PARIS – Those who enjoy listening to the police scanner are in for a disappointment.

Oxford County law enforcement agencies recently got a $187,193 grant to outfit their cruisers with technology that will reduce scanner traffic.

Nearly all the police chiefs in the county, along with officials from the Sheriff’s Office, were present when former Emergency Management Agency and 911 director Dan Schorr announced the grant to county commissioners Tuesday.

The money was part of $374,744 from the federal Department of Homeland Security that the county was awarded recently.

Schorr helped the county get the grant before he retired and wanted to see it through to the end, he said.

Information such as license checks and messaging between departments will now be done on laptop computers in each cruiser. The computers hook up to the Internet through U.S. Cellular, so the database can be accessed wherever there is cell service.

Departments that use the Spillman software, the county’s primary law enforcement database, can access bureau of motor vehicle data through the Internet.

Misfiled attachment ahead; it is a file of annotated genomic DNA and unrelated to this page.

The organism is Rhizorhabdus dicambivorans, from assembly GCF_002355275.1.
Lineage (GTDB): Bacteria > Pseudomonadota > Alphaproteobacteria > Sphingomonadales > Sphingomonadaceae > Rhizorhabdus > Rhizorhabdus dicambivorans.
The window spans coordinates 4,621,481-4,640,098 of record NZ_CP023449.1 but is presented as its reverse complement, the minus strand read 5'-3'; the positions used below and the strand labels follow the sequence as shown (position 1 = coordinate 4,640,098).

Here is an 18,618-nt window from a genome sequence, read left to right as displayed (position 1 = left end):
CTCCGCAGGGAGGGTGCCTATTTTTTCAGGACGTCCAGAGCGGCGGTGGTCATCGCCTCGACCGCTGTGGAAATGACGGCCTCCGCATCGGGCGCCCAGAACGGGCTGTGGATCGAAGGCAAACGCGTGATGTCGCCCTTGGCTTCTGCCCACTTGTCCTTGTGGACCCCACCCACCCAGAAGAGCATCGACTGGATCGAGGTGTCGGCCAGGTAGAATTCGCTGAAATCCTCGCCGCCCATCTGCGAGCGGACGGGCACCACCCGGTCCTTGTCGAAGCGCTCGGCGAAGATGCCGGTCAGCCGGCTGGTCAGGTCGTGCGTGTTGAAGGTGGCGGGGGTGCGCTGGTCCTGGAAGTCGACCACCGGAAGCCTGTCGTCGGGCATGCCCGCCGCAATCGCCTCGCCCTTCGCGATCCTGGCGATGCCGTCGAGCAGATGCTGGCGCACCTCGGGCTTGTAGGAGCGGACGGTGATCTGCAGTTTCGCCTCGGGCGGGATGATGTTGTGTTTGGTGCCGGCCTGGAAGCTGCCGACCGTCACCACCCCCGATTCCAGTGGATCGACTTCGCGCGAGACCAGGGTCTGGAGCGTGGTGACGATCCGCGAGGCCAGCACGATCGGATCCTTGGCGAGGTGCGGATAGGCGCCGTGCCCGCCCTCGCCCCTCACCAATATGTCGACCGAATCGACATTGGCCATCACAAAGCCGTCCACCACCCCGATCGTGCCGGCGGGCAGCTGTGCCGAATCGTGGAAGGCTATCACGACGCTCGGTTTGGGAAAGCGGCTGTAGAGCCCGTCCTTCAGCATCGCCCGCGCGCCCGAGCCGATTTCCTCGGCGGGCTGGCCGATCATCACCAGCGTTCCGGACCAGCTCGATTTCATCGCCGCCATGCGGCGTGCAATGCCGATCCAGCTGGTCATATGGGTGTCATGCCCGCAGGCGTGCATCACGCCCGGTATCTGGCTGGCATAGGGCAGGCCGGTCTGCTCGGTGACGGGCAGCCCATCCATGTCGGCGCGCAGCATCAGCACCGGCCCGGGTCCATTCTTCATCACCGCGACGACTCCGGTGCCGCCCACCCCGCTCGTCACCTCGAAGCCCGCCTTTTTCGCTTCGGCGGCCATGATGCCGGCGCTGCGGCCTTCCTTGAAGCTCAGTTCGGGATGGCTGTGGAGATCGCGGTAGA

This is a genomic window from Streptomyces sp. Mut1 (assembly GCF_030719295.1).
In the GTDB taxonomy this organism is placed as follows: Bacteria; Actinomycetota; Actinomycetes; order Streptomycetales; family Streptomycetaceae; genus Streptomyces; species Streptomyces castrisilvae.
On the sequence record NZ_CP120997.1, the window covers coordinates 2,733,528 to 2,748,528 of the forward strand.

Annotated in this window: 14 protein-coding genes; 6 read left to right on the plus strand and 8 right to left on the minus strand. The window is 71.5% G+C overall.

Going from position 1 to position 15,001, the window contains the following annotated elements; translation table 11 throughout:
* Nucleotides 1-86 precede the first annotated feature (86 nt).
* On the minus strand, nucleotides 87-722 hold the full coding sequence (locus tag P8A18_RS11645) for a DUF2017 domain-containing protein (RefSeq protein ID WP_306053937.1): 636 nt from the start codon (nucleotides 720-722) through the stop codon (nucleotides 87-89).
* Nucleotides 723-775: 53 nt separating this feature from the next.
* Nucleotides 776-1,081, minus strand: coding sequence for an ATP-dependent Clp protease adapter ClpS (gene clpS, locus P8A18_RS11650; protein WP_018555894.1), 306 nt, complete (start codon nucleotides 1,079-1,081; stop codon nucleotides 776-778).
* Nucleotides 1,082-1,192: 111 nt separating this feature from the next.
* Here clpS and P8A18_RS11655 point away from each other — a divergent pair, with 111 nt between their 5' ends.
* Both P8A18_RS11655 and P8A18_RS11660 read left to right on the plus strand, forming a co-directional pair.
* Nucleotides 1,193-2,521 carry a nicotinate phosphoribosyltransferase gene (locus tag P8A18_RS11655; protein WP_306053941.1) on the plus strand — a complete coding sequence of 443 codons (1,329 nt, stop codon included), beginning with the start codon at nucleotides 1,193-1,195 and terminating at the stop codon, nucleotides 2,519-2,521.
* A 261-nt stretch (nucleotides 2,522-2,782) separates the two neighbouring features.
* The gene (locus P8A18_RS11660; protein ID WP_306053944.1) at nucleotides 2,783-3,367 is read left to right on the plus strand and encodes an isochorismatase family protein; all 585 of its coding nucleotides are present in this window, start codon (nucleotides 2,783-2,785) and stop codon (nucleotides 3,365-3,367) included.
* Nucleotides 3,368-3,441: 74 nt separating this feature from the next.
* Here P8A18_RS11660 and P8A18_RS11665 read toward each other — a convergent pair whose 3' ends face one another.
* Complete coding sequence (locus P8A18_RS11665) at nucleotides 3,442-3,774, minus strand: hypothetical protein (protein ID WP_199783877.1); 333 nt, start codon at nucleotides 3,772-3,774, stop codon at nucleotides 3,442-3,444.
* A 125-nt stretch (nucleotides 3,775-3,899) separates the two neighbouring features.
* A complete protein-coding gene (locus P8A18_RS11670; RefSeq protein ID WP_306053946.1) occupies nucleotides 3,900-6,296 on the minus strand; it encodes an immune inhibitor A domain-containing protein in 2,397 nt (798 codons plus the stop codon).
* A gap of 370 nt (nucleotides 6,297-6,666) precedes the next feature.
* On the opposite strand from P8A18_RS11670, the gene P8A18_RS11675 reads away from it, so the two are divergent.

That will ease the burden on county dispatchers, Regional Communications Center Director James P. Miclon said, but doesn’t decrease the need for them.

However, “The future need for dispatchers may go down,” he said.

The next few months will be busy ones for Miclon and Lt. Edward Quinn, who handles the computer systems for the Sheriff’s Office. Spillman officials will come to program the data, then Miclon and Quinn will work to implement it.

“This is one of the best grants the county has gotten,” Commissioner Steven Merrill said, commending the officers on the grant.

Jonathan Tibbetts, chief of the Oxford Police Department, said after the meeting that the grant will tie all the departments in.

The grant will mainly help law enforcement officials during traffic stops.

“Those listening in on the radio will not hear as much as they do now,” Schorr said. However, “officer safety may increase.”

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